The Strategist

Moody`s to pay $ 864 million for inflated mortgage ratings

01/16/2017 - 15:08

The US Department of Justice and rating agency Moody`s said they reached an agreement in legal dispute. The agency will pay $ 864 million of compensation to the American authorities for incorrect assignment of rating to mortgage-backed securities in anticipation of the mortgage crisis in 2007. Inflated ratings of mortgage-backed securities were one of the main causes of the mortgage crisis, resulted in the global financial crisis in 2008-2009.

"On the eve of the financial crisis Moody`s has failed to comply with its own credit ratings standards and failed in regard to commitment to the principle of transparency, - noted Deputy Minister of Justice Bill Baer in a statement. - Today's agreement includes not only fines and de facto recognition these facts, but also promise of Moody`s to take new measures that will contribute to reliable performance ratings."

The financial crisis has partly been caused by a practice of overpricing of securities ratings, issued by the world’s major banks and mortgage companies and provided with high-risk (subprime) mortgages on US residential real estate. In 2006-2007, many borrowers, mainly low-income US citizens, found themselves unable to afford mortgage payments, which led to an increase in defaults, alienation of housing and falling prices. Securities backed by such mortgages also began to fall in price, although earlier they had been highly rated by leading rating agencies. Collapse of the mortgage market led to a crisis in US financial markets, losses for the major banks and, as a consequence, liquidity crisis in the form of borrowed funds provided by banks. In turn, the liquidity crisis has led to the global financial crisis in 2008-2009.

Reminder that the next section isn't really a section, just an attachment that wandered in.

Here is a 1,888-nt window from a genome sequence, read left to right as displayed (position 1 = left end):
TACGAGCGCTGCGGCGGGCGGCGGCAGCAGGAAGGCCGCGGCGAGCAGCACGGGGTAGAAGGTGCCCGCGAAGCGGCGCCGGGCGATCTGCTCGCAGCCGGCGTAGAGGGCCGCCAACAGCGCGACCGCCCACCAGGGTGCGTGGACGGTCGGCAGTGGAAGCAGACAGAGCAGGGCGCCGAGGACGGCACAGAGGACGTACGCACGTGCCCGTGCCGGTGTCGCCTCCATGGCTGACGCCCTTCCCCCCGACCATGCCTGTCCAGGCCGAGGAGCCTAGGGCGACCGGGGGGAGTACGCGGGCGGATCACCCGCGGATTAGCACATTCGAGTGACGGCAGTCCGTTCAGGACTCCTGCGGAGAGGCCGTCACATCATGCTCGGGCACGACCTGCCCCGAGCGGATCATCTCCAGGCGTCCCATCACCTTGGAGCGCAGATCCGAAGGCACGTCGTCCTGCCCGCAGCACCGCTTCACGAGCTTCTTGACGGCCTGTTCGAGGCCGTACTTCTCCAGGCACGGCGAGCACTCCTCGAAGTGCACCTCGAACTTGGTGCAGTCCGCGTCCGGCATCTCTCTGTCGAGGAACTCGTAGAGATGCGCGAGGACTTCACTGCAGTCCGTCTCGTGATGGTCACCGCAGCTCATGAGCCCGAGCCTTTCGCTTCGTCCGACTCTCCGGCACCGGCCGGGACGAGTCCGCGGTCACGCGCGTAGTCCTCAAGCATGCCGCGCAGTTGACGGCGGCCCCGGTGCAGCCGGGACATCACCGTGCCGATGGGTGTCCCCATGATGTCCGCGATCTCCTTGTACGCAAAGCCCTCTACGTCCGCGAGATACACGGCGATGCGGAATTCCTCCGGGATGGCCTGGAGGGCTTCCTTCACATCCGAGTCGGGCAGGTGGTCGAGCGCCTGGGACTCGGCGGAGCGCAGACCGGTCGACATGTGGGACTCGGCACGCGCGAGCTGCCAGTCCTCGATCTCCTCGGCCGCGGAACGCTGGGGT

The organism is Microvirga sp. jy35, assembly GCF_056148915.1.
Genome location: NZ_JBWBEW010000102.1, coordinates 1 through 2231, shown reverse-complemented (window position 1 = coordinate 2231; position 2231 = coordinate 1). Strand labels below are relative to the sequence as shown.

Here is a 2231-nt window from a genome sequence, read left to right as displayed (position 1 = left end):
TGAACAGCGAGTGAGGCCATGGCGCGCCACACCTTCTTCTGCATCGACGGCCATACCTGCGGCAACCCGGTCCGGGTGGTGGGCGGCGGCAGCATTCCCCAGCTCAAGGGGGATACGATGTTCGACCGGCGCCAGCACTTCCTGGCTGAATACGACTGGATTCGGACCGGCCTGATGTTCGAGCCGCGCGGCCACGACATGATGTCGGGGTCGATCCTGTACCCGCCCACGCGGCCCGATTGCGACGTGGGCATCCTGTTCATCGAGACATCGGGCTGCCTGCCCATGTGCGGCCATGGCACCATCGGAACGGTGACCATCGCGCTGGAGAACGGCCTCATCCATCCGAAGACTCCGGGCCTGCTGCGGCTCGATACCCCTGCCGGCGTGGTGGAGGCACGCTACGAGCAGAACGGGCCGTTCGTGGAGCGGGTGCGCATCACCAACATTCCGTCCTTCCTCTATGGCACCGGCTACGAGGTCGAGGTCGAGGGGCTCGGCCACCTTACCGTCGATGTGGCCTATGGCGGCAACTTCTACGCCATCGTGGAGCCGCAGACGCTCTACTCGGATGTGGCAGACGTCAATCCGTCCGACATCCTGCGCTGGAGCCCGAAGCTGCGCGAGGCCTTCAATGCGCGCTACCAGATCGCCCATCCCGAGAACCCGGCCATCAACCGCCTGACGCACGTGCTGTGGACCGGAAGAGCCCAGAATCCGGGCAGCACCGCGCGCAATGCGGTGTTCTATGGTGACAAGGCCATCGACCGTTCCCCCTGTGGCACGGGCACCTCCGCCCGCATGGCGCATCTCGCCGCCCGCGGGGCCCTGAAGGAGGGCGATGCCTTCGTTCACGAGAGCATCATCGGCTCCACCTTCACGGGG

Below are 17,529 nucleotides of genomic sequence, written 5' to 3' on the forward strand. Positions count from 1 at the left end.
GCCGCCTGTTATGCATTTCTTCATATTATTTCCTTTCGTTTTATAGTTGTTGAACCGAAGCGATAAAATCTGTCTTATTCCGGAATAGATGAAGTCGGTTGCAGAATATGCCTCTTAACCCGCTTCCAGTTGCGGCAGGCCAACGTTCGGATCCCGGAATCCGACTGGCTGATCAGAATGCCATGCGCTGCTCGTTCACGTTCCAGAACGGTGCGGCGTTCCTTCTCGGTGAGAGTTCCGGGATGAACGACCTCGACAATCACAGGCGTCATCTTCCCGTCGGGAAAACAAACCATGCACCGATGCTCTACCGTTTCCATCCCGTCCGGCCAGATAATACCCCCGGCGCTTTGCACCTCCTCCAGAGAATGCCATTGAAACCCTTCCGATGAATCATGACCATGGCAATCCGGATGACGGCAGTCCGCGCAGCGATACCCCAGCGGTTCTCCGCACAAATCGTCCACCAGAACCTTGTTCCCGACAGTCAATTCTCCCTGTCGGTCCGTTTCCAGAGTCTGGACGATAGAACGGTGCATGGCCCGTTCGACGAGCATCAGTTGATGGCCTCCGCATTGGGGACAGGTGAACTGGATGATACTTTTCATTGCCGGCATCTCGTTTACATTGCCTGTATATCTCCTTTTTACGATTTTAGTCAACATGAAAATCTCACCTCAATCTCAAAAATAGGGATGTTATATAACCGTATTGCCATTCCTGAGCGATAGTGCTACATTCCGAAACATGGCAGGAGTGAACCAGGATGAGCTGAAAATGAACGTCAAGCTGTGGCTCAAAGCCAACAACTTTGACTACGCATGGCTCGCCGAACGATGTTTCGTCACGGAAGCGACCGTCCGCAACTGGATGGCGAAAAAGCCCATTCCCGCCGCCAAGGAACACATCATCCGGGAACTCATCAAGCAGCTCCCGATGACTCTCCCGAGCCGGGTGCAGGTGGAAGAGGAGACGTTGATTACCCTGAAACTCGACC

Already during the crisis, many experts and journalists accused credit rating agencies, financial companies and banks of conflicts of interest. Among other things, rewards of agencies depend on commissions received for assigning ratings. Thus, assignment of low ratings to high-risk securities threatened the agencies with loss of customers - issuing banks. Back in 2009-2010, public criticism made leading rating agencies change their rules and activities in order to tighten control over the rating independence. Yet, investigation concerning the agencies went on. The agreement with Moody`s was a result of one of the largest of such investigations. "Our investigation has revealed, and Moody` s agrees with this, that the agency used less stringent standards than those which the agency itself has publicly stated - said Benjamin C. Mizer, Principal Deputy Assistant. - Investors relied on the agency’s credit ratings, which were believed to be objective and independent, so that investors expected Moody`s to follow its own standards." Size of a penalty to be paid to the federal government will amount to $ 437.5 million. The remaining funds will be distributed between 21 states conducted their own investigation and the District of Columbia.

In turn, Moody`s itself stated: "After careful consideration, we decided that the agreement significantly reduces risks and costs of further proceedings, which serves interests of our company and its shareholders. Moody`s continues to hold the opinion about reliability of existing rating systems and methodologies for their determination, and notes that this agreement does not contain any findings of violations of laws and recognition of guilt."